Music is a universal language, people all over the world listen to a vast amount of it and the biggest artists have fans from every corner of the Earth. But what are the areas with the richest music heritage? And when I say music, I’m talking about contemporary, popular genres. Here is a list of what I think, although I’m aware that this is a pretty touchy and subjective topic, are the three destinations that have had the biggest impact on music.
It is impossible to talk about popular music without eventually mentioning the incredible impact Jamaica has had, particularly for such a relatively small place. As Jamaican artists looked to stay fresh and relevant they moved away from the traditional dance hall sound that gave birth to Rock ‘n’ Roll and, thankfully, Ska was born. During the 1960s and 70s swathes of Jamaicans came to Britain looking for a new life and brought this new genre with them, this was the initial spark that would eventually explode 2 Tone onto the music scene and give rise to timeless British bands such as The Specials, Madness and The Selecter.
Ska of course is not the only music to come from Jamaica. Rocksteady was an important Jamaican export but didn’t have the influence of Reggae, which is arguably what Jamaica is most famous for (sorry Usain!). The most instantly recognisable Jamaican is none other than Reggae maestro Bob Marley, whose unperturbed brand of music has gifted us with a catalogue of classics. As with Ska, Reggae has been extremely well deployed by various artists from outside of Jamaica and its clear influence can be heard on tracks by The Police, Elvis Costello and UB40.
Although I’m not including it as a destination of its own, I am not happy to talk about Caribbean music without mentioning Trinidad and Tobago. The reason for this is because these magnificent islands gave us steel drums and Calypso music, which entirely by coincidence is one of my favourite genres!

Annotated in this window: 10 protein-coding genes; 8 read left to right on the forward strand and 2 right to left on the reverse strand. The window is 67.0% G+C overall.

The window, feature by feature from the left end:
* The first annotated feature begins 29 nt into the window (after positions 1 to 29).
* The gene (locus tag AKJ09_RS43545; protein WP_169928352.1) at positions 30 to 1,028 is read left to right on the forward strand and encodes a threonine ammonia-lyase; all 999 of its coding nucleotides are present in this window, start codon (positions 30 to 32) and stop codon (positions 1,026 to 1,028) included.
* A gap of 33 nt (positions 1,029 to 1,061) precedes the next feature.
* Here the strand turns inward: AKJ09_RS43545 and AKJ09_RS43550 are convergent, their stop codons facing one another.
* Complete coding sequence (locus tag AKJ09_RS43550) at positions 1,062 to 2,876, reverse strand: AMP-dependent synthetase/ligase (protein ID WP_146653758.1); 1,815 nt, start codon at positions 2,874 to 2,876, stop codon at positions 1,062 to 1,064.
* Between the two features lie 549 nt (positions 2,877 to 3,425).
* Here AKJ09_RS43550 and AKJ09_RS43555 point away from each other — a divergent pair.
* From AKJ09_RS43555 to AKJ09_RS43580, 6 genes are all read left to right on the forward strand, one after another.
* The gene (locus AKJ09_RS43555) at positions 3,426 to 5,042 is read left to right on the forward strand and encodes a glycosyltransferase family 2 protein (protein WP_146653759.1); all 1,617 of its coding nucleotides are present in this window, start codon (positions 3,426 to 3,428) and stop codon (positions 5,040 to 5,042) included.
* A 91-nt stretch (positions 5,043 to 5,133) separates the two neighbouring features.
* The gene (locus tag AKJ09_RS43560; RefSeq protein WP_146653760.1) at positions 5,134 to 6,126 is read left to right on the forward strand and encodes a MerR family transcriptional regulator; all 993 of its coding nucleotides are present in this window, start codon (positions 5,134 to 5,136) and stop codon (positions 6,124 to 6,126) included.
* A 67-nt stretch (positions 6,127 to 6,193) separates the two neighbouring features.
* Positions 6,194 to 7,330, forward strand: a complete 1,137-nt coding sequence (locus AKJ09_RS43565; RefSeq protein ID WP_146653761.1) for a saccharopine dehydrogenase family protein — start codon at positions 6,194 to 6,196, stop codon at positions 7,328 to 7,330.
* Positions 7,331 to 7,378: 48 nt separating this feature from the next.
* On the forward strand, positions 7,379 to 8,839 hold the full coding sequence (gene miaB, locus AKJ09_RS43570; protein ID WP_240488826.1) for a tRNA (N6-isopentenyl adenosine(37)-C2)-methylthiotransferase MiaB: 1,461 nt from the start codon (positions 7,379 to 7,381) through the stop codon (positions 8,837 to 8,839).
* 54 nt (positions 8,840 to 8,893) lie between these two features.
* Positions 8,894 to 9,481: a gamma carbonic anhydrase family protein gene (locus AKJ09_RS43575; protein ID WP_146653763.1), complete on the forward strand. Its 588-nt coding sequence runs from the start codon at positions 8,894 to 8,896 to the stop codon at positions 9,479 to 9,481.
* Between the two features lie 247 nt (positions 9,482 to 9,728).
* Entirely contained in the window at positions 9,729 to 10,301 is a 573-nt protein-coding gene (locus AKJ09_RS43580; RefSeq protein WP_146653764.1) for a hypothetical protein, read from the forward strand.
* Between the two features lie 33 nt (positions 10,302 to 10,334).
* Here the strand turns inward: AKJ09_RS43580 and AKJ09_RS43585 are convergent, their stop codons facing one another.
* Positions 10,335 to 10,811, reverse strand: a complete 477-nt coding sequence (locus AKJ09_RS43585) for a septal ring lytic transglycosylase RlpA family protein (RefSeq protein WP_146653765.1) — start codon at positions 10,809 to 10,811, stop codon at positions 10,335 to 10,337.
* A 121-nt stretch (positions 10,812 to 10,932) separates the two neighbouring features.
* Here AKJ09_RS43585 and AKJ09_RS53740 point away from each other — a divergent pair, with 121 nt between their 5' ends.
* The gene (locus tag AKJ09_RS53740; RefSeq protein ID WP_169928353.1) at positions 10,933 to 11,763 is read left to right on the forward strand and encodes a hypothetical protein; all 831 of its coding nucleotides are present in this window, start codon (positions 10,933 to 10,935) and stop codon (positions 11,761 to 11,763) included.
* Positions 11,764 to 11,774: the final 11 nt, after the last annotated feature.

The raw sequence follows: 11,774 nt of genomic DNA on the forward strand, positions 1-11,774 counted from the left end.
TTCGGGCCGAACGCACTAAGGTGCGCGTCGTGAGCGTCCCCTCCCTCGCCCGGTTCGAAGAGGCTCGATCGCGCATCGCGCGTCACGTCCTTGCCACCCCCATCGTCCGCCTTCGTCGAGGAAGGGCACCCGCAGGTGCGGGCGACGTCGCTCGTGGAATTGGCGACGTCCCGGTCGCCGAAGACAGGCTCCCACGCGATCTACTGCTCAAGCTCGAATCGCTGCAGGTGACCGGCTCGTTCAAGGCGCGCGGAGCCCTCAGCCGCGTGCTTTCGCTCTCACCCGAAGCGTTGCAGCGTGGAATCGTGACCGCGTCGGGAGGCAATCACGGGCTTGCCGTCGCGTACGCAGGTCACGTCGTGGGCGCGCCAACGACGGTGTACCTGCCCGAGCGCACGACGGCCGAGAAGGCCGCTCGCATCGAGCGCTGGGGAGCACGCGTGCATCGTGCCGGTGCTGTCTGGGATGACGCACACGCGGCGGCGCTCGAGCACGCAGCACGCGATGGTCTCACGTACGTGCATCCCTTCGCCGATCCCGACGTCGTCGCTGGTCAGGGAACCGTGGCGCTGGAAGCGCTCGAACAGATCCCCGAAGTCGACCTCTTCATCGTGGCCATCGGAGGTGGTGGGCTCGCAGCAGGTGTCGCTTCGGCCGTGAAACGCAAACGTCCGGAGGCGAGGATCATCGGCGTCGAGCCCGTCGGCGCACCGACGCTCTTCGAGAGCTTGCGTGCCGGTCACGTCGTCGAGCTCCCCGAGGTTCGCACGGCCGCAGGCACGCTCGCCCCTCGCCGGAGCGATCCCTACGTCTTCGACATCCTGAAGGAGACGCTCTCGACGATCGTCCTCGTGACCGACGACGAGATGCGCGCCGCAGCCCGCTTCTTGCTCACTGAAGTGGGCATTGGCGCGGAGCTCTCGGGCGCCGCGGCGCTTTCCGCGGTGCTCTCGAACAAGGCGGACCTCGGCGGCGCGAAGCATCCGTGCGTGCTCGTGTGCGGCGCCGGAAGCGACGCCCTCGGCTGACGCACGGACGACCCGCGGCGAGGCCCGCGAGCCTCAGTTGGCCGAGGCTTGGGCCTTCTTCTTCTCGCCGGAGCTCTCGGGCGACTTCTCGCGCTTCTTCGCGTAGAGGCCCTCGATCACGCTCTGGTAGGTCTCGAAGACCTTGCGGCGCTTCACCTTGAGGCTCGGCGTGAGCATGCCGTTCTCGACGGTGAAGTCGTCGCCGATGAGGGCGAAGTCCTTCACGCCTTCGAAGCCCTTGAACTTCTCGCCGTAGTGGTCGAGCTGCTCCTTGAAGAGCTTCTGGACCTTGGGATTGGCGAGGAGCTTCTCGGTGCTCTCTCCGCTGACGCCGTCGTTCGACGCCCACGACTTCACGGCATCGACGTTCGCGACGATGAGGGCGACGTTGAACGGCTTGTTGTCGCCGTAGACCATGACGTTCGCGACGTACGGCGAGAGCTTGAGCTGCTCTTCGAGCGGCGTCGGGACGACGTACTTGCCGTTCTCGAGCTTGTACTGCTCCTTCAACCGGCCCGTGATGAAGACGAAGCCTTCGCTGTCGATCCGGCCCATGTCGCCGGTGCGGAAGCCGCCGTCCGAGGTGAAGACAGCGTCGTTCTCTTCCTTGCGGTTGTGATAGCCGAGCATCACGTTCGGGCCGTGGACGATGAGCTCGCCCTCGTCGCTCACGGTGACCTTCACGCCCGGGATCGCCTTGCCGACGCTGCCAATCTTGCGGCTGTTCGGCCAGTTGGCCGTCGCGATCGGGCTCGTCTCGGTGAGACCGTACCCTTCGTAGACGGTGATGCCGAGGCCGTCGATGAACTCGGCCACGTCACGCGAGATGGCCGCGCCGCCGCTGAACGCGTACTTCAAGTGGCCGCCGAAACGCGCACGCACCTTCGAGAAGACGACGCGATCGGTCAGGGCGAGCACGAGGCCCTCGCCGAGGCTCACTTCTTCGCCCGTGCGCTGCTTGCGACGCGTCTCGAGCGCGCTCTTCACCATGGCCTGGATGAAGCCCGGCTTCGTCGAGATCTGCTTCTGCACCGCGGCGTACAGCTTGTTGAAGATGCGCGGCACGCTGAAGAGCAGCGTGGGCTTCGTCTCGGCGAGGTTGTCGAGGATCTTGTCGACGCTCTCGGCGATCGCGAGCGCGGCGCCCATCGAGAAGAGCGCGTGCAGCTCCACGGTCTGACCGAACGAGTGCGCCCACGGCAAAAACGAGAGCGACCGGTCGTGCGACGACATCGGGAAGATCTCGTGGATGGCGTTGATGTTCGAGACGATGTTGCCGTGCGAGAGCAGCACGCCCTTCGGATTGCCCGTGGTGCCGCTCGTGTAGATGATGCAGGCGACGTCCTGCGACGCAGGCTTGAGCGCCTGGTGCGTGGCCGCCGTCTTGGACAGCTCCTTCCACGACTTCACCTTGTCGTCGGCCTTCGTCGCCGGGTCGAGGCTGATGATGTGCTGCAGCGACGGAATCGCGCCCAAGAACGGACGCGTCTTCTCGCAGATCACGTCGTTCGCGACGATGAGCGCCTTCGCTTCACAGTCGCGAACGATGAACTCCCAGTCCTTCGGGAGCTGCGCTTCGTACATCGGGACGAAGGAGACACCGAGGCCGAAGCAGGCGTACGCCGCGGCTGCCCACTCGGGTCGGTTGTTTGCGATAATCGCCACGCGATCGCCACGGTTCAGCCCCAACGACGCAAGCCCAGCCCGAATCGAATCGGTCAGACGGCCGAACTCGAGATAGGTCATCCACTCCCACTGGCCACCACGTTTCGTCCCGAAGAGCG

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Quite frankly this one was an absolute no brainer, you could sit down at the age of 20 to write a comprehensive book about Africa’s influence on music and still not be done by the age of 90. Although Afrobeat, Africa’s take on funk, is not as internationally recognised as genres such as Reggae or Rock ‘n’ Roll, its influence among musicians is surprisingly far reaching. Afrobeat pioneers of the 60s and 70s like Nigeria’s Fela Kuti influenced producers such as Brian Eno and Talking Heads singer David Byrne.
Perhaps Africa’s “big break” came in the shape of Paul Simon’s 1986 album Graceland, the record was clearly influenced by the great continent and featured some of South Africa’s brightest musicians. Arguably the most famous African group to get a big boost from the success of Graceland was Ladysmith Black Mambazo who sang on ‘Diamonds on the Soles of Her Shoes’ and have gone on to perform with the likes of Michael Jackson and Dolly Parton.
There are numerous destinations in America that have seen the rise of many great music scenes, take Nashville’s affinity with Country and Americana or Detroit, the city that gave Motown its name. During the 1960s however America was undergoing a radical change in attitude, and it was San Francisco supplying the soundtrack. California, arguably the most famous of all the American States, attracted young people in their droves, many of whom were hoping to visit San Francisco to soak up the vibes in bohemian utopias such as The Haight.
San Francisco at this time was a hotbed of bands pioneering the psychedelic music that would act as the enduring soundtrack to the fierce opposition of the Vietnam War and the fight for both gender and racial equality. Bands such as Jefferson Airplane, the Grateful Dead and Sly and the Family Stone achieved a sound that was entirely fresh, unique and still resonates to the present day. The influence of the San Francisco Sound should not be underestimated as it laid the foundations for later Heavy Metal troubadours such as Led Zeppelin and Black Sabbath to become some of the most successful bands the world has ever known.
So there you have it, the three destinations that in my opinion are the most influential musically. Maybe you don’t agree? If you think I’ve made a glaring omission feel free to leave a comment and let us know what you’d change.